Why do South Indian Heroes look like Ravana?
“Why do South Indian Heroes look like Ravana?” he asked innocuously, supremely unaware of any potential to cause offence. I was at my institute’s stores issuing some stuff, when the counter-clerk, engaged in a debate with a colleague about film heroes, suddenly turned on me and startled me with this question.
My trouble sensor was sniffing one of my old bogeymen – an Aryan vs. Dravidian fight. A South Indian who lived most of my life in the North, I’m a veteran in this fight. Dravidians are short, dark, have names beyond pronunciation, cooperated with the British, while Aryans are tall, fair, have good names and fought the British. So they’re better. But Dravidians are mathematical wizards, man the higher bureaucracy, and have won more science Nobels* than Aryans, so they’re superior – my equally puerile counter-argument, which in my boyhood generally sealed the debate.
But to encounter a new broadside in the hackneyed debate was a shock. "Why do South Indian Heroes look like Ravana?"
I must admit some of them do look like Ravana. Ambareesh, the Kannada superstar or Vijaykanth, the Tamil one do suit the description of Ravana - Nearly jet-black skin, huge mustachios and and a goonda-like physique. One does have better-looking types like Madhavan, but that doesn’t count with the North Indians.
“Well, you see” I began, “Ravana was the builder of the greatest city of Lanka. You guys believe that we Southerners worship Ravana, and that is quite true actually. Ravana was dark, had a great moustache. He was a great scholar who knew all the Vedas and Puranas and all the languages of the earth, including that of fishes and birds. He was of limitless muscular strength, and had defeated the Aryan god Indra and was matched in strength only by Vali.
“The Lanka that he had built was a city whose roads were paved with gold, and its walls were built of marble. He saw to it that none of his subjects ever starved, or had any needs. His granaries and treasuries were never just full, but overflowing. Thousands of petty kings paid homage to him. You must have heard of the ruins of Harappa on the Sindhu river. That is actually the site of original Lanka. Archaeologists have proved it.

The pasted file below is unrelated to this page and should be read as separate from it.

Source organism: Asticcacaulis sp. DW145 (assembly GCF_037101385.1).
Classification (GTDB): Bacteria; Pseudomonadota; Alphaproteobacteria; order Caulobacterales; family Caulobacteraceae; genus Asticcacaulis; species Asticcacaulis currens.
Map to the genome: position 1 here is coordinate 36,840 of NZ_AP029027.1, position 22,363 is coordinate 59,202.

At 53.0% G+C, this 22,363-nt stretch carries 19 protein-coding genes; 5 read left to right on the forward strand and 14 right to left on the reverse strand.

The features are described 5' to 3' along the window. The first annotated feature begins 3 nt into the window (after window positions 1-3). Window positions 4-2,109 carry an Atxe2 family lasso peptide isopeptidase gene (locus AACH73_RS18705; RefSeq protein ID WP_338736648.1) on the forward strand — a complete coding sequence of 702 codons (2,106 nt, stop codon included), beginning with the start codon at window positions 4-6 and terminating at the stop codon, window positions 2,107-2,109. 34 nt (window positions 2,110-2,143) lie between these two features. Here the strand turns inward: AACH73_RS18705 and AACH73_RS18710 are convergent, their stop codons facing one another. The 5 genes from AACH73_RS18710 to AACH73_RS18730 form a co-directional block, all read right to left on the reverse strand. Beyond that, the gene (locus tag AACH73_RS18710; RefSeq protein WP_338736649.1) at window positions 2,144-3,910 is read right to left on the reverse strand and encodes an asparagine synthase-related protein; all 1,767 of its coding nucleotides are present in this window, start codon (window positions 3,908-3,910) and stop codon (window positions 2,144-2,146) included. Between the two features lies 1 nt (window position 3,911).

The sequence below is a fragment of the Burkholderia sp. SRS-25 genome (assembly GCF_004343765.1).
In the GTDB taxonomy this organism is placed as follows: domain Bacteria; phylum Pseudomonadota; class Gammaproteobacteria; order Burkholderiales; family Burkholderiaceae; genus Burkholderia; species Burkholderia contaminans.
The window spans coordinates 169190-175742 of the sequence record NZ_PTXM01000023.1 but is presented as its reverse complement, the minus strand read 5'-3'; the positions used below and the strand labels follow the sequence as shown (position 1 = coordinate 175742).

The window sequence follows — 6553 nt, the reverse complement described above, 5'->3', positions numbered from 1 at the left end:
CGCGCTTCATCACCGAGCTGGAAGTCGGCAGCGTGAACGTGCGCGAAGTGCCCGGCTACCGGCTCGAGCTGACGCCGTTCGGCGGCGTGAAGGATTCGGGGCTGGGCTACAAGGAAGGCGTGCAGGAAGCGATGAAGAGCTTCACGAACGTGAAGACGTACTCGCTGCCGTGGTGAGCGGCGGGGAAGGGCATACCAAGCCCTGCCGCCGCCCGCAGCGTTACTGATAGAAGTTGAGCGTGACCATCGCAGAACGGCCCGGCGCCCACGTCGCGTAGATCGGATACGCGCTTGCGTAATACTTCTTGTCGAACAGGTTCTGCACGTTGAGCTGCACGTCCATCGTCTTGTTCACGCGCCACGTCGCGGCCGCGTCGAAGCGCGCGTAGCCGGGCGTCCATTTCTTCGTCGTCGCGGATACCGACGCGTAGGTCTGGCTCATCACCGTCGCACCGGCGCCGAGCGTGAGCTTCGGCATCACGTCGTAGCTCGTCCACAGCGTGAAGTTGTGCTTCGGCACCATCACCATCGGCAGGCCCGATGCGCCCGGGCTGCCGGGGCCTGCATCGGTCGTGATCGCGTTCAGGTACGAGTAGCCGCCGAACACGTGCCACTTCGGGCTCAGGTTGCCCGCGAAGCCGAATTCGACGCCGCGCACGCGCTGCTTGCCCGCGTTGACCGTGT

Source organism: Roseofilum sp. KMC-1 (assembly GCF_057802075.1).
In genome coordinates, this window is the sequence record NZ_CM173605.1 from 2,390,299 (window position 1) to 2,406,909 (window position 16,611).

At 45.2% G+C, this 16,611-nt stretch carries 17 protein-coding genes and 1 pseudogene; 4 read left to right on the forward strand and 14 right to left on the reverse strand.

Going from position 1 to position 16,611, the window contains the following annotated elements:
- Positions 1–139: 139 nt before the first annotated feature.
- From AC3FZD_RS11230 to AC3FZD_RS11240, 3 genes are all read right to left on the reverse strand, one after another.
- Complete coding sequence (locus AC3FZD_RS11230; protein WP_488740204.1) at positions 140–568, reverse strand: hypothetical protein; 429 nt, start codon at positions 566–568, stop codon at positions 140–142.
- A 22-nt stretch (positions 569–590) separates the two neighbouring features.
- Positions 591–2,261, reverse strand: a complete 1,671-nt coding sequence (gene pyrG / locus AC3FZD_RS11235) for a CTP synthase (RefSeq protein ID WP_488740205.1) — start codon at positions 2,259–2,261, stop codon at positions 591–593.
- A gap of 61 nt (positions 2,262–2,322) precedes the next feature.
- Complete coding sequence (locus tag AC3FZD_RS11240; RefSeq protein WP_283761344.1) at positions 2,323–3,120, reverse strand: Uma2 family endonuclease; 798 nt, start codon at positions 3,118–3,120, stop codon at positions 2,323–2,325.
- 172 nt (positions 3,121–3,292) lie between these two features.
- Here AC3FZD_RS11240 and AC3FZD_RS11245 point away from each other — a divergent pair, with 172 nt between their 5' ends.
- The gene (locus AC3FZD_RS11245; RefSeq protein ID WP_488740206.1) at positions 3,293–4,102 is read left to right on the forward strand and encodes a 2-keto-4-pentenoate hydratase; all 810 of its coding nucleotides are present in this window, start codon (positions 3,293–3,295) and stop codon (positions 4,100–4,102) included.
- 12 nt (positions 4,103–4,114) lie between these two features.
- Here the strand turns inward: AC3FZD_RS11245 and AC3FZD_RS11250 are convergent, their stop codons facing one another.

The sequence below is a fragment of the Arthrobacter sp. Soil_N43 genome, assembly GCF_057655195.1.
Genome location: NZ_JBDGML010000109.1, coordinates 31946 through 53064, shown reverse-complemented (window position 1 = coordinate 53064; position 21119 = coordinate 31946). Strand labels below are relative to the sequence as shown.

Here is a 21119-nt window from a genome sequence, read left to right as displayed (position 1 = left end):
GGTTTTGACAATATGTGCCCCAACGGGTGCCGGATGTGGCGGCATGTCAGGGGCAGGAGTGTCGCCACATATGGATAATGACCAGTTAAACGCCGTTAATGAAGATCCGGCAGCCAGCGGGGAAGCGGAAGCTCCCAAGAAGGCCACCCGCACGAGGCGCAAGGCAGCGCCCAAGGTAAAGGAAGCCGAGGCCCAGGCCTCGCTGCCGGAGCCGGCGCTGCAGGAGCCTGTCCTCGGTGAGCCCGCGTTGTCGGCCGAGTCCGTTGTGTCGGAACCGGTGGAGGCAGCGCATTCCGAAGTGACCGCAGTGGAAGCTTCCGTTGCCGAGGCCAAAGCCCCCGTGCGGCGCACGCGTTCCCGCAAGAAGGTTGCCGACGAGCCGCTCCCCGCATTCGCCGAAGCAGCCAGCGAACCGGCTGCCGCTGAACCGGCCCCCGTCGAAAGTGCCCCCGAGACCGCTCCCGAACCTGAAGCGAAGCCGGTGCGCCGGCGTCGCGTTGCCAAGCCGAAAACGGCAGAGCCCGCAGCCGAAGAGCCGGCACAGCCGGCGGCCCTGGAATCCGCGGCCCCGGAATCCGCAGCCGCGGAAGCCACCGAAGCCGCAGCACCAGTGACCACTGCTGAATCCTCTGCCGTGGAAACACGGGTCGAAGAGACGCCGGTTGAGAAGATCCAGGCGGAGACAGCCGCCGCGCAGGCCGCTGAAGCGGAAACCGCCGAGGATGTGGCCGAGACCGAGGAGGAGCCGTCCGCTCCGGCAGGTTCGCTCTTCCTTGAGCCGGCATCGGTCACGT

“Sita was his daughter#, but in his youth he had erred and buried her as a baby in Janak’s kingdom. But now he heard that she was married to a Prince Rama who turned out to be a good-for-nothing. He had been thrown out of his kingdom Ayodhya in favour of his abler brother. Full of remorse that he had not treated his daughter properly, Ravana brought her away to Lanka.
“But you Northerners paint it as if Ravana was a kidnapper. But it is the victor who writes the history. Ravana’s fatherly feeling did him in; perhaps he should have left his daughter to her fate. Instead he invited the wrath of the bloodthirsty Aryan, Rama.
“The Aryan race is naturally hot-tempered and violent. See the murder rates in UP-Bihar, or look at the Pathans and Punjabis. Rama was no different. He descended with a horde of monkeys upon Lanka. Aided by that villainous cheat Vibhishana, he laid Lanka to ruin.
“He assassinated Ravana and burnt the city of Lanka. And to add insult to injury, he did it on Dasara day, when we worship our great goddess Chamundeshwari. The great Dravidian civilization was destroyed completely. The people had to leave the city and their belongings and flee far into the South. Their land was taken by the invading Aryans. Our ancestors discovered an island in the south, and tried to recreate our ancient city there. That is why it is called Sri Lanka. That barbarian Rama left scars that still hurt us deeply after thousands of generations.
“Even today, we look up to King Ravana as our role model. The builder of cities, the nurturer of men, and the scholar of unmatched prowess. We try to be like him. In a South Indian movie, we live out a fantasy. We try to reverse our great tragedy, when the Dravidian civilization was destroyed by the Aryan one. What if our great King Ravana had not been killed, and Rama defeated instead?
“In a South movie, the villain is generally tall and fair and cunning, who has come to shatter our peaceful lives. The hero is dark and strong and wise, who will resist the villain and finish him. That is why South Indian Heroes look like Ravana.”
* C.V. Raman and S. Chandrashekhar (both Physics) vs. Hargobind Khurana (Medicine).
# In the Tamil version of Ramayana by Kambar, Sita is Ravana's daughter.
Disclaimer: All of this is concocted, and has little in relation with the official myth. But it seems to answer convincingly the stupid question that I have to face from time to time.